Art collecting can be called an art onto itself, and I should say there is no right way to buy art! Art is a personal thing and you should always buy what you fall in love with or what excites you. Yes, there are many styles, names, trends and some art goes up faster than others. Art can be very trendy and people may be talking about this artist more than that one. But somewhere between fine wine and investments is where you can find fine art.
Art As An Investment
The basics of art as an investment is that you purchase a piece of art that you're passionate about and in time the artist, gallery, or art house start selling that artist's artwork for more than what you paid for it. Voila! you now have equity in your piece of art, keeping in mind there are many factors to how fast the equity grows and demand for that particular artist. A friend of mine sometimes uses her collection as currency, trading artworks for other things she needs. She has used this method to buy cars, pay bills and dinner. The real value in art is finding other people that are as passionate about that artist as you are. Because of this, if you own the right pieces of art it can be leveraged by sharing it with the world. Corporations, museums and traveling exhibitions lease these kinds of artworks all the time which provide income for the owners. But If you want a guarantee on your art buying... then I suggest you buy art for love, you'll always get your value out of it.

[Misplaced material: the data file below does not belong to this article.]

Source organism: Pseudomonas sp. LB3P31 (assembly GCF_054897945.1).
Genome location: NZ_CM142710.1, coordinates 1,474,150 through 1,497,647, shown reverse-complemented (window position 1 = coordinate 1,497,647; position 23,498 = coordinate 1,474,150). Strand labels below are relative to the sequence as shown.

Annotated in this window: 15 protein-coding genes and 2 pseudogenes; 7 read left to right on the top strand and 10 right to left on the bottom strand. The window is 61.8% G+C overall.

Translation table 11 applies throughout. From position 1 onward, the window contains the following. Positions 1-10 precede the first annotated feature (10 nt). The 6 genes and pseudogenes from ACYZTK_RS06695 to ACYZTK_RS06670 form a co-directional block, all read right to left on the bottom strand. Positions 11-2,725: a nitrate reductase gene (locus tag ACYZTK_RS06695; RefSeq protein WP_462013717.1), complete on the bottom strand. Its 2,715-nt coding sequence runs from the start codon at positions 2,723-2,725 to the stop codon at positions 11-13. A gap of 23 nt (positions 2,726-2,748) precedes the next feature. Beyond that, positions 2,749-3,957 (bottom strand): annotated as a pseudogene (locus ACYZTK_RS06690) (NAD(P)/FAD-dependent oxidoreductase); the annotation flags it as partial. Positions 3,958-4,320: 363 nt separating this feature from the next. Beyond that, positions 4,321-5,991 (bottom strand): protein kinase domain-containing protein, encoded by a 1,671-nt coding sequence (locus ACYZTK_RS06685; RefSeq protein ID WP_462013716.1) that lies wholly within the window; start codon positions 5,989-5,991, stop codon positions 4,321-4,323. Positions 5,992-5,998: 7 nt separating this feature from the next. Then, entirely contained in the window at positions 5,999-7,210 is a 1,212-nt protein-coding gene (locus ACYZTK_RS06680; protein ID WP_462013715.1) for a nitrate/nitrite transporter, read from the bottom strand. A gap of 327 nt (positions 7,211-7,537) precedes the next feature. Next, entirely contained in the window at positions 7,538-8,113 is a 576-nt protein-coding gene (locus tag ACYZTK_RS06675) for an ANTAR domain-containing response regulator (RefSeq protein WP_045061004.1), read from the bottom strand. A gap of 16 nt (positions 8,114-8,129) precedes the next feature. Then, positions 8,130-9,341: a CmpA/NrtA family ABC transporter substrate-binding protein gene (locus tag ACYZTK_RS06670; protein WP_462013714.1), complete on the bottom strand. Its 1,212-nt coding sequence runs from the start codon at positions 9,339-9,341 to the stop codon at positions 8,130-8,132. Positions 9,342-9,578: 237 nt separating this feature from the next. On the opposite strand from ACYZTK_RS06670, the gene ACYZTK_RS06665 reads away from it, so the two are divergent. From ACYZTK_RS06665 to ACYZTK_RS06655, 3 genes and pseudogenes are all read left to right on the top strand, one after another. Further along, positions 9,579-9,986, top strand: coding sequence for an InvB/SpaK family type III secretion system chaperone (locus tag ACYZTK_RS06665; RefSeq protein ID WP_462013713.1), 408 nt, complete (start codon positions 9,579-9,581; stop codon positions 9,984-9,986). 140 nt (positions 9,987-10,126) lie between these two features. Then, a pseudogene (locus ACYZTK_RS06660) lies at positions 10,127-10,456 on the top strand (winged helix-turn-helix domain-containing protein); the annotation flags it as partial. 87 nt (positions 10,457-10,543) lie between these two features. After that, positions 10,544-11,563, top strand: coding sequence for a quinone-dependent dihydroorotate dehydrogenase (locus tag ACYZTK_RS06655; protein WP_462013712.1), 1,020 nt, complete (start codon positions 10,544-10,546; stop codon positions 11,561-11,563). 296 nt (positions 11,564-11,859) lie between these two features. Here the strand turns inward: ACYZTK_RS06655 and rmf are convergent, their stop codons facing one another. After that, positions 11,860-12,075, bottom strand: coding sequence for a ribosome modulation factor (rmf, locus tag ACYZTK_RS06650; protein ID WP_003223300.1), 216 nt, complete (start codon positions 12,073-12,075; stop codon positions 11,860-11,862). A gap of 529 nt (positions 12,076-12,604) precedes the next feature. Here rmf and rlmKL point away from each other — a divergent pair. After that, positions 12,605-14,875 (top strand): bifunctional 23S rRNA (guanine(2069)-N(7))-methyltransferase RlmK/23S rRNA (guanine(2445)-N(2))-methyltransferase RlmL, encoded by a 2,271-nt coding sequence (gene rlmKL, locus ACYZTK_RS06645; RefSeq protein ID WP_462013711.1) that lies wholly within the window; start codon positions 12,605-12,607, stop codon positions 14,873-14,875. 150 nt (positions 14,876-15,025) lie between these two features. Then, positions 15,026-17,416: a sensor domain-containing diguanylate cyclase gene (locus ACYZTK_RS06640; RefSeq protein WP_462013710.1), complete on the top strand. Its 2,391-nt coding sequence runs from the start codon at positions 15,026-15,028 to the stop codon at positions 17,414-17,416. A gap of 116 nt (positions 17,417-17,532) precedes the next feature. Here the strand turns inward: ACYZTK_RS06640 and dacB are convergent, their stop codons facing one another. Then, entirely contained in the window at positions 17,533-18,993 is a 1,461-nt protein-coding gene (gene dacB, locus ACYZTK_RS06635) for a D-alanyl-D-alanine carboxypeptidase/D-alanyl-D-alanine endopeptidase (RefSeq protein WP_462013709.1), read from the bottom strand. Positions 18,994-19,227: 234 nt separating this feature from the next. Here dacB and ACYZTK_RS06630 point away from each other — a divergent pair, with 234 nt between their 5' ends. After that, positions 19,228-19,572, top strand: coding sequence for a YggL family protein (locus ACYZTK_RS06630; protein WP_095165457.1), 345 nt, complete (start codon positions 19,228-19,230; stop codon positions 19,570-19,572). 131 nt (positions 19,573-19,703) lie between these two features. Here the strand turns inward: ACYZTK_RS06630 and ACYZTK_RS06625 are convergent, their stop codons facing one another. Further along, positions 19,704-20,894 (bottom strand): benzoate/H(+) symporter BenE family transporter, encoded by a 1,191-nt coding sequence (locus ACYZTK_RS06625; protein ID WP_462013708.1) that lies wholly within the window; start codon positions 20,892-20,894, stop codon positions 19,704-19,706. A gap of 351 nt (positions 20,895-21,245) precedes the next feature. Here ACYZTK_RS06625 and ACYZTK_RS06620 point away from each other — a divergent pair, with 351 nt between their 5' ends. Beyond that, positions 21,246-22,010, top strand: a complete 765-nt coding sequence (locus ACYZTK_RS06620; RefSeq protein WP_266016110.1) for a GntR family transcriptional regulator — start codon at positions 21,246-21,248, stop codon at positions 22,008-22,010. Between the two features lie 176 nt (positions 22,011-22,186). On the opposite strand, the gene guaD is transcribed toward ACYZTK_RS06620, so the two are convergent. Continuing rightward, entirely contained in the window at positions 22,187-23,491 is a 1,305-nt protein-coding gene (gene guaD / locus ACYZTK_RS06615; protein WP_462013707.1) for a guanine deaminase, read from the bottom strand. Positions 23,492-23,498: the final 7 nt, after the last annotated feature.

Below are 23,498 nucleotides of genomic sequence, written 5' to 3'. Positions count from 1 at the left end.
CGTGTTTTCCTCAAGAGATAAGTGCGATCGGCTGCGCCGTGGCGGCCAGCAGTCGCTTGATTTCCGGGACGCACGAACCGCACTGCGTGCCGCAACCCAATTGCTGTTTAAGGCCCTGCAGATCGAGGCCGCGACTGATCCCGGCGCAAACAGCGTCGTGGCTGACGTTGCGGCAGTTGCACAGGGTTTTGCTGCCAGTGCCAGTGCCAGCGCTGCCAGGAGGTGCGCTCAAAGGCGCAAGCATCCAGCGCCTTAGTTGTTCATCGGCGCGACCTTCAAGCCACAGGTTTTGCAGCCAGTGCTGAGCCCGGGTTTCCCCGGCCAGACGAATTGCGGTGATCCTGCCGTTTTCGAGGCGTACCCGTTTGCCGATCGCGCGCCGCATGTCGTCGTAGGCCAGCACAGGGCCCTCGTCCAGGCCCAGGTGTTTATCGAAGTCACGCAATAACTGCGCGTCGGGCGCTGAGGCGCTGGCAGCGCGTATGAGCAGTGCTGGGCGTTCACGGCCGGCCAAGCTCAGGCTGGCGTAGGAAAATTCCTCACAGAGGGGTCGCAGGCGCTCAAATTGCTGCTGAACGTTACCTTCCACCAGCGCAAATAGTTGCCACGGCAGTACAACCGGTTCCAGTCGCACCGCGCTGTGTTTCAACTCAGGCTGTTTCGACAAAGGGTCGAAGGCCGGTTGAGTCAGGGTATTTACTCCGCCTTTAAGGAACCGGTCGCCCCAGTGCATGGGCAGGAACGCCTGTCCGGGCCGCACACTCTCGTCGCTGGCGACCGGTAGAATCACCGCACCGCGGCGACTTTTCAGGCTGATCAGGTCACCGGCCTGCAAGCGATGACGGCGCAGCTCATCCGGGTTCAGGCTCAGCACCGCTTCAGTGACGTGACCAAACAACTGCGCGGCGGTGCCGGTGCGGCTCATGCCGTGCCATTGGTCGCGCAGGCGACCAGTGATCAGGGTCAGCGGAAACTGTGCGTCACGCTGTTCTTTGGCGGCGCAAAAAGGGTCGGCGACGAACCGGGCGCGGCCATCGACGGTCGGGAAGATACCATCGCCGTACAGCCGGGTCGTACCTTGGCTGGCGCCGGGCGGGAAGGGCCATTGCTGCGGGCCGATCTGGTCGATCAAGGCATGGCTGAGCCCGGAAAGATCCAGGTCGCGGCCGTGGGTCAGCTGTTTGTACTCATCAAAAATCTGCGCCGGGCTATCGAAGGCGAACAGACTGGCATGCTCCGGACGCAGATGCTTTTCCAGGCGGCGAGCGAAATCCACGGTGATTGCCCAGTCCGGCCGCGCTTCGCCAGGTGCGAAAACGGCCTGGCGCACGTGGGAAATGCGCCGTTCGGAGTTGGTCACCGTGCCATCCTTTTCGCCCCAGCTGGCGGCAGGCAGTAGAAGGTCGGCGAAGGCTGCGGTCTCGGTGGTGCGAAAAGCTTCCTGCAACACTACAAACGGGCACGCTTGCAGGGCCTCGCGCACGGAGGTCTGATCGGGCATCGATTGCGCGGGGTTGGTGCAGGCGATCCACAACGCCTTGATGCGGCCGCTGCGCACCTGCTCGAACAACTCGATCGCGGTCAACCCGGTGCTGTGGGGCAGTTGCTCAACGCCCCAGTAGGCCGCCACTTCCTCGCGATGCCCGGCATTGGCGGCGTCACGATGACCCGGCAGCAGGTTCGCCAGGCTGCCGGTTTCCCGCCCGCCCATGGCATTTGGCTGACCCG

Do Your Research
Spend some time learning about the artwork and the artist because trends and popularity can both be misleading. Whenever possible, buy art in person and even better meet with the artist. Ask them about the series if it is in one, ask what is the size of it and if they plan on continuing the series. At some point, you may plan to buy another artwork and it would be good to know if there will be more in that style. If you have the pleasure of talking to the artist, try to find out if they do art full-time, where they will be showing next and what projects are coming up next. A lot of artists do studio sales, that help control their inventory, sell one-off pieces, and earn them additional income. Knowing when these artists are having their studio sales can normally save you a lot of cash, plus you get to hang-out in the studio. Research can be a collector's best friend.
Collect with a Focus
This is a hard one for new collectors because they have not set any parameters yet. You do not need to limit yourself to just one type of work. Focus on a style or two or three styles, this will really help you build a great collection. This type of collecting helps to make it easier for identifying the kinds of works you want to purchase.
Proper Title Transfer
Any reputable art dealer or gallery should provide you with things like the provenance, condition, artist information with signature, history and edition numbers.
Documentation Is King
As a collector, you need to have all the documentation for your collection. Because anyone that needs to evaluate your collection must have a very thorough understanding of all the pieces. From the very first artwork you purchase, start a list of all the works, descriptions, invoices of sale prices, the purchase dates, and subsequent appraisal prices. It's a good practice and will save you so many headaches in the future.
One of the simplest ways to learn more about an artwork or an artist is to ask questions, have fun and happy collecting.
Thank you for reading.
Mixed media artist